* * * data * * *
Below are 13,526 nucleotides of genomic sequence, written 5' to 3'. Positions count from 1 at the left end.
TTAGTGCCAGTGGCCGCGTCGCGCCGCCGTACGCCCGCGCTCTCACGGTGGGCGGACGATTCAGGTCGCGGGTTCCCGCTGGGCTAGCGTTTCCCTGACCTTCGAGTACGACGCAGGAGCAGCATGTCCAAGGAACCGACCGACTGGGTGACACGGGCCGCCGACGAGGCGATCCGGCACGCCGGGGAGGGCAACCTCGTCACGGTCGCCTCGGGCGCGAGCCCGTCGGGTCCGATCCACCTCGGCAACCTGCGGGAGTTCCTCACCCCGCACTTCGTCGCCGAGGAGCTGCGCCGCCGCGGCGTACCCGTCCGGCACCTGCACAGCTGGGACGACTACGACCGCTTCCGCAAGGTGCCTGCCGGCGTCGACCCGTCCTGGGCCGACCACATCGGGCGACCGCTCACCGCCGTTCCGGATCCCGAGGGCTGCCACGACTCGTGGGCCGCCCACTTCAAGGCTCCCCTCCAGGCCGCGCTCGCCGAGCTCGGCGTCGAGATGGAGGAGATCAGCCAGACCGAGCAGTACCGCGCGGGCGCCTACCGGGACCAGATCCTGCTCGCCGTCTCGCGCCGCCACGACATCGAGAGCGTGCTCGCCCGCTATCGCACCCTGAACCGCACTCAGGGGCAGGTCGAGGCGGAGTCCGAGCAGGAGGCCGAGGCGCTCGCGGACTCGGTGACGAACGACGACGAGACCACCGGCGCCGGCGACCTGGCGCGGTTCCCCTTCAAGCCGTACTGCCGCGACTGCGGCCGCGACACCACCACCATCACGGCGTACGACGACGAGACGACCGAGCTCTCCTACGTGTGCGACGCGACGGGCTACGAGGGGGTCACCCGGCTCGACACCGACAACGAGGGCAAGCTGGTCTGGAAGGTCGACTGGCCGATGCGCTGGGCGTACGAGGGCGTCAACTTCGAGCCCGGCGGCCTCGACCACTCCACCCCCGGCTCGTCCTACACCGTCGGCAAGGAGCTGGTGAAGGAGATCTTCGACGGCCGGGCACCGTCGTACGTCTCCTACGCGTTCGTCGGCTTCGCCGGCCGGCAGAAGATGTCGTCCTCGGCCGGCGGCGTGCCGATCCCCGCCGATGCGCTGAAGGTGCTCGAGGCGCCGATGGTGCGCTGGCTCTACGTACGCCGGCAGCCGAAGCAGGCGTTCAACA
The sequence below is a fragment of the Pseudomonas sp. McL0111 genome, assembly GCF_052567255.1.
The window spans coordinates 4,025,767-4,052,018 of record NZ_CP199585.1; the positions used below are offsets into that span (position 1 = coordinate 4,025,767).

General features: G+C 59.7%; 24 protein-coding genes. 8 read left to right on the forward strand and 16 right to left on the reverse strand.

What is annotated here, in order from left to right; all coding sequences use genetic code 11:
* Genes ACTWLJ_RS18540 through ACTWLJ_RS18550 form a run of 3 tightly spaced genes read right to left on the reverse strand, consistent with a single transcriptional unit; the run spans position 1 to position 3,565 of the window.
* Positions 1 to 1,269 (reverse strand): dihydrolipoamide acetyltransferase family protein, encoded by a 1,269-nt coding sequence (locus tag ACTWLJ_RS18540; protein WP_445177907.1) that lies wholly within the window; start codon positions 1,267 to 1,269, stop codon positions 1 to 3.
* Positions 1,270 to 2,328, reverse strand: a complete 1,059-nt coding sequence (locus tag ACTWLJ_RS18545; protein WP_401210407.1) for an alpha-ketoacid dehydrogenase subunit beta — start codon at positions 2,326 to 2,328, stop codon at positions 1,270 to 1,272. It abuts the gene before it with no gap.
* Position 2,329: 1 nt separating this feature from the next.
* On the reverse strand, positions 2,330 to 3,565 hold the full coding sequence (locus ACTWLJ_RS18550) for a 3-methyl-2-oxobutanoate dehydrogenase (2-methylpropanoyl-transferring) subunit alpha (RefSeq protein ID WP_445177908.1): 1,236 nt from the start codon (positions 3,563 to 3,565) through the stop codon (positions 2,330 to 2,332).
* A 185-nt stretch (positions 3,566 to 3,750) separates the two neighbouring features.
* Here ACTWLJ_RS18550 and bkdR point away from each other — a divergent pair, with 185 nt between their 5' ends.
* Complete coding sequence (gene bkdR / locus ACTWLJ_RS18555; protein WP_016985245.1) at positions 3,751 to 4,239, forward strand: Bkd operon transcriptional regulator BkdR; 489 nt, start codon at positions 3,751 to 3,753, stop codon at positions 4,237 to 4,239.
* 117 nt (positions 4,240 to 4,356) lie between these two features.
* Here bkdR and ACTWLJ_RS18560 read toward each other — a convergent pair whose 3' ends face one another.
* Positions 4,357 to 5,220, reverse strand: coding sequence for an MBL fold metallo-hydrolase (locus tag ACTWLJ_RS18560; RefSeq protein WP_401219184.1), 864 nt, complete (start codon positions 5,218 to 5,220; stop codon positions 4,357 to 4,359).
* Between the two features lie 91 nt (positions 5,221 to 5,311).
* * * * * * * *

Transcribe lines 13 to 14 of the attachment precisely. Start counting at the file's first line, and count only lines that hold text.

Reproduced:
* Here ACTWLJ_RS18550 and bkdR point away from each other — a divergent pair, with 185 nt between their 5' ends.
* Complete coding sequence (gene bkdR / locus ACTWLJ_RS18555; protein WP_016985245.1) at positions 3,751 to 4,239, forward strand: Bkd operon transcriptional regulator BkdR; 489 nt, start codon at positions 3,751 to 3,753, stop codon at positions 4,237 to 4,239.